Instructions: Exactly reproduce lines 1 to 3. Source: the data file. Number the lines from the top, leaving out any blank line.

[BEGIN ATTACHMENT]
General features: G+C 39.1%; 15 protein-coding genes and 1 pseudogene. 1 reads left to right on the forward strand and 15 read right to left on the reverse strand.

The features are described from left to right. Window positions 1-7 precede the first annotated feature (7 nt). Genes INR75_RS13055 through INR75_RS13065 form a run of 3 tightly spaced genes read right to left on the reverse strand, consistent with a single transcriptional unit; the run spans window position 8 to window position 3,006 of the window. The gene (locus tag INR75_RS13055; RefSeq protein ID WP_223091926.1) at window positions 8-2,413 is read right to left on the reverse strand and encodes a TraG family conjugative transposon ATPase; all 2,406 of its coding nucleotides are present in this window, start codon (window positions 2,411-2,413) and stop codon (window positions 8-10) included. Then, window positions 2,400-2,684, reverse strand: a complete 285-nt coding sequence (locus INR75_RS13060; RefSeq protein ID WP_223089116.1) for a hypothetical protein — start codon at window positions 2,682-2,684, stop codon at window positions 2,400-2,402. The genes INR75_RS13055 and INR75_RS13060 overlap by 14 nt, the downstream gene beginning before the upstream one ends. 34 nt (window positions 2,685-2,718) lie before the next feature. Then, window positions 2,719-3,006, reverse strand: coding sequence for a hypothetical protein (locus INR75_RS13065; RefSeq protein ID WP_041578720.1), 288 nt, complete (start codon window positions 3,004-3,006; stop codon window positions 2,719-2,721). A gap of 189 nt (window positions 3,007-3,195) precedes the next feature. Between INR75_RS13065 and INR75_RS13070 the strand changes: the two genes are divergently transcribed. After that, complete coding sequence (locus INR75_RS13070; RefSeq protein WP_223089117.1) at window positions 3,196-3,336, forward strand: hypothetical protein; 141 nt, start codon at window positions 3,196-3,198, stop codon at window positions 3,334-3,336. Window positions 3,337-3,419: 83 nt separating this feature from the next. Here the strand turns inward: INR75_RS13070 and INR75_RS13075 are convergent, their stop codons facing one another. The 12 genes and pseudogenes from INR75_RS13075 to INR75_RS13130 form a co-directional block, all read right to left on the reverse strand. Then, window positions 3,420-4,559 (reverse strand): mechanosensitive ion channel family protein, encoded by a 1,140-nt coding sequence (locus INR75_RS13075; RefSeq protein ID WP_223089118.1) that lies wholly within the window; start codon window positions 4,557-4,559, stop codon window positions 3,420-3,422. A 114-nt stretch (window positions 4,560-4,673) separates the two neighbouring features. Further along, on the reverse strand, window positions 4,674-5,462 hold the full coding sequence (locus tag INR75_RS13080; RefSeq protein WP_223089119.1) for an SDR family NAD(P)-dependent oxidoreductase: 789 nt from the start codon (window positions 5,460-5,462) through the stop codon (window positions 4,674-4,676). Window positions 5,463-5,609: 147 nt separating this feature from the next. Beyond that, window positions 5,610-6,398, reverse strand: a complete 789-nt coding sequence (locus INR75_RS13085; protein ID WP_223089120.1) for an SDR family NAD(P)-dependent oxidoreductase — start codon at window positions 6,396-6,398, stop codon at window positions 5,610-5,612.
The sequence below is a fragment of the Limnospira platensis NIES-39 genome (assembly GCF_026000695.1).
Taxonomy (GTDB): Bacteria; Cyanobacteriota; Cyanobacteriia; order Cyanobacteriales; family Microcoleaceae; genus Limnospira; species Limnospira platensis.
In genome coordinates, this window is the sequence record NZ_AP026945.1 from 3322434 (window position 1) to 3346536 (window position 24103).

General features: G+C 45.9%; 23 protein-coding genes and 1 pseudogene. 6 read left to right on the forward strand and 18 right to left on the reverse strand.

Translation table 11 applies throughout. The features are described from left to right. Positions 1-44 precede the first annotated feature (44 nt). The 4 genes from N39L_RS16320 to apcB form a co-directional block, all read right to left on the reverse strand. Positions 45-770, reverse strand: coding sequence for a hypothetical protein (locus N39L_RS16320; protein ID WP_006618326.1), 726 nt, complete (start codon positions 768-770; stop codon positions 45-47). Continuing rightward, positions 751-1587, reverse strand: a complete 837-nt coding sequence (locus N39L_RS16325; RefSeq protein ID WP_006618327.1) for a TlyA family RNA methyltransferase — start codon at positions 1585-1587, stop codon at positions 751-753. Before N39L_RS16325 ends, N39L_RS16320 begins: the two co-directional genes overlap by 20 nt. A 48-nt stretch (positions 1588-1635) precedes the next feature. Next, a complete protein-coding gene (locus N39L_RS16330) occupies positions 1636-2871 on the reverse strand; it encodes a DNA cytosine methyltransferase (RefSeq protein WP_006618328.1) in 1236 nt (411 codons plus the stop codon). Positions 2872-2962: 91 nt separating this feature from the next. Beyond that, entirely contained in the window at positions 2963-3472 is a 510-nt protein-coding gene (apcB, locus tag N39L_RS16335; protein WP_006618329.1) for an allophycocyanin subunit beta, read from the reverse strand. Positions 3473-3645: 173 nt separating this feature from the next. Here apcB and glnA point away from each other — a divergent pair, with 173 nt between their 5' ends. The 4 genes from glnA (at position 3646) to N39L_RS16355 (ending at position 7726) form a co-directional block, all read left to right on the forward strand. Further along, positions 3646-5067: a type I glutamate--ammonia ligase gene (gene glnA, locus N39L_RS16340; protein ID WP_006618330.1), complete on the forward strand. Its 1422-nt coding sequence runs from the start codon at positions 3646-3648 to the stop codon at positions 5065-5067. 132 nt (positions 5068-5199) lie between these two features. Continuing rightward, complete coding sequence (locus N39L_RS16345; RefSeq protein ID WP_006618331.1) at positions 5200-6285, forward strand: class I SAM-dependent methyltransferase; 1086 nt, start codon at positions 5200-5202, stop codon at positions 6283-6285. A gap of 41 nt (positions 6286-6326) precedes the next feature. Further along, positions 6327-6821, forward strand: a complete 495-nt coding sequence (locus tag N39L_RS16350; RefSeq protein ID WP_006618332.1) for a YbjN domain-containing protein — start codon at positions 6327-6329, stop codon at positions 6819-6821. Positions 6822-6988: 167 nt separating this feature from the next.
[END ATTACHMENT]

General features: G+C 39.1%; 15 protein-coding genes and 1 pseudogene. 1 reads left to right on the forward strand and 15 read right to left on the reverse strand.

The features are described from left to right. Window positions 1-7 precede the first annotated feature (7 nt). Genes INR75_RS13055 through INR75_RS13065 form a run of 3 tightly spaced genes read right to left on the reverse strand, consistent with a single transcriptional unit; the run spans window position 8 to window position 3,006 of the window. The gene (locus tag INR75_RS13055; RefSeq protein ID WP_223091926.1) at window positions 8-2,413 is read right to left on the reverse strand and encodes a TraG family conjugative transposon ATPase; all 2,406 of its coding nucleotides are present in this window, start codon (window positions 2,411-2,413) and stop codon (window positions 8-10) included. Then, window positions 2,400-2,684, reverse strand: a complete 285-nt coding sequence (locus INR75_RS13060; RefSeq protein ID WP_223089116.1) for a hypothetical protein — start codon at window positions 2,682-2,684, stop codon at window positions 2,400-2,402. The genes INR75_RS13055 and INR75_RS13060 overlap by 14 nt, the downstream gene beginning before the upstream one ends. 34 nt (window positions 2,685-2,718) lie before the next feature. Then, window positions 2,719-3,006, reverse strand: coding sequence for a hypothetical protein (locus INR75_RS13065; RefSeq protein ID WP_041578720.1), 288 nt, complete (start codon window positions 3,004-3,006; stop codon window positions 2,719-2,721). A gap of 189 nt (window positions 3,007-3,195) precedes the next feature. Between INR75_RS13065 and INR75_RS13070 the strand changes: the two genes are divergently transcribed. After that, complete coding sequence (locus INR75_RS13070; RefSeq protein WP_223089117.1) at window positions 3,196-3,336, forward strand: hypothetical protein; 141 nt, start codon at window positions 3,196-3,198, stop codon at window positions 3,334-3,336. Window positions 3,337-3,419: 83 nt separating this feature from the next. Here the strand turns inward: INR75_RS13070 and INR75_RS13075 are convergent, their stop codons facing one another. The 12 genes and pseudogenes from INR75_RS13075 to INR75_RS13130 form a co-directional block, all read right to left on the reverse strand. Then, window positions 3,420-4,559 (reverse strand): mechanosensitive ion channel family protein, encoded by a 1,140-nt coding sequence (locus INR75_RS13075; RefSeq protein ID WP_223089118.1) that lies wholly within the window; start codon window positions 4,557-4,559, stop codon window positions 3,420-3,422. A 114-nt stretch (window positions 4,560-4,673) separates the two neighbouring features. Further along, on the reverse strand, window positions 4,674-5,462 hold the full coding sequence (locus tag INR75_RS13080; RefSeq protein WP_223089119.1) for an SDR family NAD(P)-dependent oxidoreductase: 789 nt from the start codon (window positions 5,460-5,462) through the stop codon (window positions 4,674-4,676). Window positions 5,463-5,609: 147 nt separating this feature from the next. Beyond that, window positions 5,610-6,398, reverse strand: a complete 789-nt coding sequence (locus INR75_RS13085; protein ID WP_223089120.1) for an SDR family NAD(P)-dependent oxidoreductase — start codon at window positions 6,396-6,398, stop codon at window positions 5,610-5,612.
The sequence below is a fragment of the Limnospira platensis NIES-39 genome (assembly GCF_026000695.1).